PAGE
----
Protecting your system and blocking the toolkits ultimate goal:

The best protection from the Malware created by these toolkits is a layered defense. Nothing is foolproof. Zeus is installed this very moment on systems running anti-Virus protection, yet additional scanning from Spybot Search & Destroy for example, will locate it. Another reason Zeus can exist on a system with anti-Virus is that the security software is out of date. The point being, use anti-Virus and keep it current. Adding additional scanning, such as Malwarebytes Anti Malware or Spybot Search & Destroy, is another layer of defense.

When it comes to infection itself, a third layer of protection lies in the operating system and installed software, meaning that Microsoft patches and updates from Adobe and Mozilla (Firefox) are a must. The toolkits sold to criminals are often able to package the botnet code into executables that will take advantage of vulnerabilities in out of date software. If your software is current, then the odds of you being infected are lessened tremendously.

However, anti-Virus, additional scanning software, and patches alone are not enough. You yourself will need to use caution. This is because some software flaws, also known as ZeroDay vulnerabilities, are unavoidable. They exist, and there isn’t a security system yet that can fully protect you from them. In this case, common sense is the only layer of protection you have, and it is highly effective.

Never trust links in email, especially if they want something from you or warn you of an urgent matter that needs your attention. No bank will email you and send you an attachment with your new account number or password. Likewise, no bank needs you to follow a link so that all of your security information can be reset. If there is a security change for online banking, you’re more likely to see it the next time you login, or get a letter in the mail.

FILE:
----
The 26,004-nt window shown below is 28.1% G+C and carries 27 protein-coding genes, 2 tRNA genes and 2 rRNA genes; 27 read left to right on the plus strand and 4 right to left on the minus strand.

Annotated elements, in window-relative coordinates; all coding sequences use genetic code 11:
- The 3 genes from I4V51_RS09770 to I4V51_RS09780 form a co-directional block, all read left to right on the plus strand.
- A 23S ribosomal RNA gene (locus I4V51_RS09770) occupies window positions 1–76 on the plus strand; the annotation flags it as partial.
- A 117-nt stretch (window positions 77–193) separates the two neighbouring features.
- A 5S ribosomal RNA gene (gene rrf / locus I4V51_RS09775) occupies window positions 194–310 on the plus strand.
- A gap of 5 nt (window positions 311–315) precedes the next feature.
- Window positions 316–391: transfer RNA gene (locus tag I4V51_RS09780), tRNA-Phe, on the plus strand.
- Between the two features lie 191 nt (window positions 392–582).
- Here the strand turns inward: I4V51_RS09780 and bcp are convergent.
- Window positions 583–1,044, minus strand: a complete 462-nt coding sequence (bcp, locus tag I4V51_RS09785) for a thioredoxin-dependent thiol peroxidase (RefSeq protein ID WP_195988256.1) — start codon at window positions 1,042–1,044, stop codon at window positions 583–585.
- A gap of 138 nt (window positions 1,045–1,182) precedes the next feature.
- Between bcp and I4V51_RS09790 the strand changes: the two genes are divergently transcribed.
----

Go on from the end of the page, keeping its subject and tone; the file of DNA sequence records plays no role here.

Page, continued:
Considering that Zeus can modify legit banking pages and add forms seeking additional information, be skeptical about any online banking process that asks you for several pieces of information. When in doubt, call the bank on the phone directly.

Another example of using common sense and defeating the Malware created by the toolkits, is to avoid operning random email attachments. Many toolkits share the same problem; they often need you to install something before they can infect your computer. The easiest way to do this is ask you to install the Malware on your own.

To do this, they tell you that an important UPS or DHL package is on its way to your house, or was not delivered because you were missing. Naturally, details are attached in a ZIP file to the email, and all you need to do is open it to be infected. This scam is played online as well. Most sites that offer a “shocking new video” require that you install a codec before you can play it. Once installed, your system is compromised.

As mentioned, nothing is foolproof. However, layered security is your best defense, and common sense plays the largest role in those protections. Stay safe!

The Tech Herald has 16 photos offered by the SpyEye author on our Flickr stream. You can view them here.